To be OK; To be fine



  1. Most movies are fine with me.
  2. Most movies are OK with me.

Are they both correct?
Are there any other options?


Posted 2013-11-07T07:19:01.433

Reputation: 315

"with me" or "to me"? There are differences. – Safira – 2013-11-08T00:05:24.213

@Safira Both examples say with me. If you're referring to the title, I think it should be interpreted as "to be okay with me" vs "to be fine with me". – WendiKidd – 2013-11-08T03:25:16.210

1@WendiKidd: I mean this: She looks fine with me (meaning: she looks fine when she is with me), or She looks fine to me (meaning: I see her just fine). That's what I'm wondering.. To me and with me sound different to me. – Safira – 2013-11-08T03:43:30.853

@Safira You're correct, but as the OP's question only references with me I thought you were confused by the tos in the title. In that case, yes, there's a difference there, but I didn't think that was what the OP was asking, so I misinterpreted your comment! – WendiKidd – 2013-11-08T03:46:00.543

So, is it ok to say Most movies are Ok to me? – VijayaRagavan – 2013-11-08T04:49:52.027

It would help if you tried to explain what you are trying to say. That you like most movies? That, of the several options you have for going to the theater tonight, most of the movies seem okay? That you don't have any complaints about the movies? I don't really like either of those wordings very much, but it's hard to suggest an alternative when I'm not sure what you're trying to say. – J.R. – 2013-11-09T10:14:04.867

"That, of the several options you have for going to the theater tonight, most of the movies seem okay?" <= This one. – Giuseppe – 2013-11-09T10:37:00.747

@VijayaRagavan - I think we'd usually say, "Okay with me," not, "Okay to me." You might even hear "Okay by me." – J.R. – 2013-11-10T04:16:32.473



Those phrases are quite vague, and could refer to a number of things in general, such as:

  • (A) I like most movies.
  • (B) I don't have a problem with the movie industry.
  • (C) Of the several options we have for going to the theater, most of the choices seem okay.

In our conversation, though, up in the comments, you indicated that the last option (C) is the one you are asking about.

So, let's imagine that a friend of mine listed five movies we could go watch, and I found four of those choices appealing at some level or another. I might say something like:

  • Most of those sound good.
  • I'm fine with most of those.
  • Pretty much any of those would be alright with me.

I think it's worth pointing out how the word those sounds more natural than the word movies. I probably wouldn't use the word movies at that point in the conversation, because that could be figured out from the context. (That may also be why some folks here had trouble understanding what you were asking; including the word movies in that context sounds unnecessarily "forced.")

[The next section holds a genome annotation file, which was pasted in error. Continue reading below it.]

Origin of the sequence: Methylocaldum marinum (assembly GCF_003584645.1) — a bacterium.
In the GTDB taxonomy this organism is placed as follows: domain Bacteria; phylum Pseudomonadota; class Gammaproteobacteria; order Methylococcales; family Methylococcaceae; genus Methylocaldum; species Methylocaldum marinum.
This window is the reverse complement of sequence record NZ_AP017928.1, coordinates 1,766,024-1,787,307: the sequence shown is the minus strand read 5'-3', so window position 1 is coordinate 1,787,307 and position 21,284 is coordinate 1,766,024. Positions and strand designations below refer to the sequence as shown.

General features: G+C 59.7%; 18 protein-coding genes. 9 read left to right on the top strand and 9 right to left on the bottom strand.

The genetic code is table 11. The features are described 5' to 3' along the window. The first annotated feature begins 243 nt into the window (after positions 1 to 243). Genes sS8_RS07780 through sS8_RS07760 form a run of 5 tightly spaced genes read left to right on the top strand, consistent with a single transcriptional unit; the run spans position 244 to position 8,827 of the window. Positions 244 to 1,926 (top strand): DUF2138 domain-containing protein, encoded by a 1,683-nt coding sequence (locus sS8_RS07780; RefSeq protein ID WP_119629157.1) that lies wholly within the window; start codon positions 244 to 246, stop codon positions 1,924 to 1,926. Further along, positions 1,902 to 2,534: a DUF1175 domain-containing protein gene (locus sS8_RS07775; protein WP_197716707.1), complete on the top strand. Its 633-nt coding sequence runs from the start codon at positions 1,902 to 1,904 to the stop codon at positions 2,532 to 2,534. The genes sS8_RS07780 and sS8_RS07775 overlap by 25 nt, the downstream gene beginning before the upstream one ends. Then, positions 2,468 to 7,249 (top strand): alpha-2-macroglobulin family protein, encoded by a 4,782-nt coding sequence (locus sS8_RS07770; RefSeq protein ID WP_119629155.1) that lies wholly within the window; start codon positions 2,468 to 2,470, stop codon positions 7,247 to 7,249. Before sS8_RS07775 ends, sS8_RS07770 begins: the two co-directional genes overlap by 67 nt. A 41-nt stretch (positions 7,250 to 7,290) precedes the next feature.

In the third reply, notice how "pretty much" can be paired with "any" to mean "most" – the words "just about" could be used in the same way.

In a situation where I'm using some form of "most" to indicate "all but one", I'd be quite likely to clarify which of the options I'd like to strike from the list:

  • Just about any of those would be okay with me. I'd rather not go see Ocean's 14, though.

If all five choices sounded good to me, as opposed to four out of five, I would change the wording:

  • All of those sound good.
  • I'm fine with any of those.
  • Those are all alright with me.

And if there were only two:

  • Both of those sound good.
  • I'm fine with either of those.
  • Either of those would be alright with me.


Posted 2013-11-07T07:19:01.433

Reputation: 108 123

I'm fine with most of those. Is "Most of those are fine with me" correct as well? – Giuseppe – 2013-11-10T12:01:10.237

I have no problem with "Most of those are fine with me." You're getting the hang of this :^) – J.R. – 2013-11-10T12:05:28.330

I agree, those phrases could refer to lots of things in general, but on the whole (regardless of their meaning from the context) it would seem that fine is more common than OK (source: Google Books). In other words, I'm fine with most of those (and its reverse version Most of those are fine with me) is more used than I'm OK with most of those (actually, the latter wouldn't seem correct). Do you agree? – Giuseppe – 2013-11-10T12:21:16.973

Probably so, but it's hard to say for sure when people are talking conversationally. Other variants would include: I'm cool with those, I don't have a problem with any of those, and even those all sound peachy to me, although that last one would be said playfully – if I hear "peachy" used at all nowadays, it's in a rather playful and tongue-in-cheek way. – J.R. – 2013-11-10T17:51:34.450


There lies a difference between 'OK' and 'fine'. When you say 'fine', it reflects satisfaction. On the other hand, 'OK' seems 'passable' that means you actually expected something else but then the option given won't bother you much! You take it with no great troubles. See this:

You got hurt a bit because someone pushed you in a line you are standing. When she/he apologizes, you reply "That's OK!". This means it hurt you but that's bearable. So here, by no means, you say 'That's fine!'.

In this context, if you are not pretty sure which movie you are talking about (like in this case), better use 'Most movies are OK to me'.

I agree @WendiKidd for using 'to'.

Maulik V

Posted 2013-11-07T07:19:01.433

Reputation: 66 188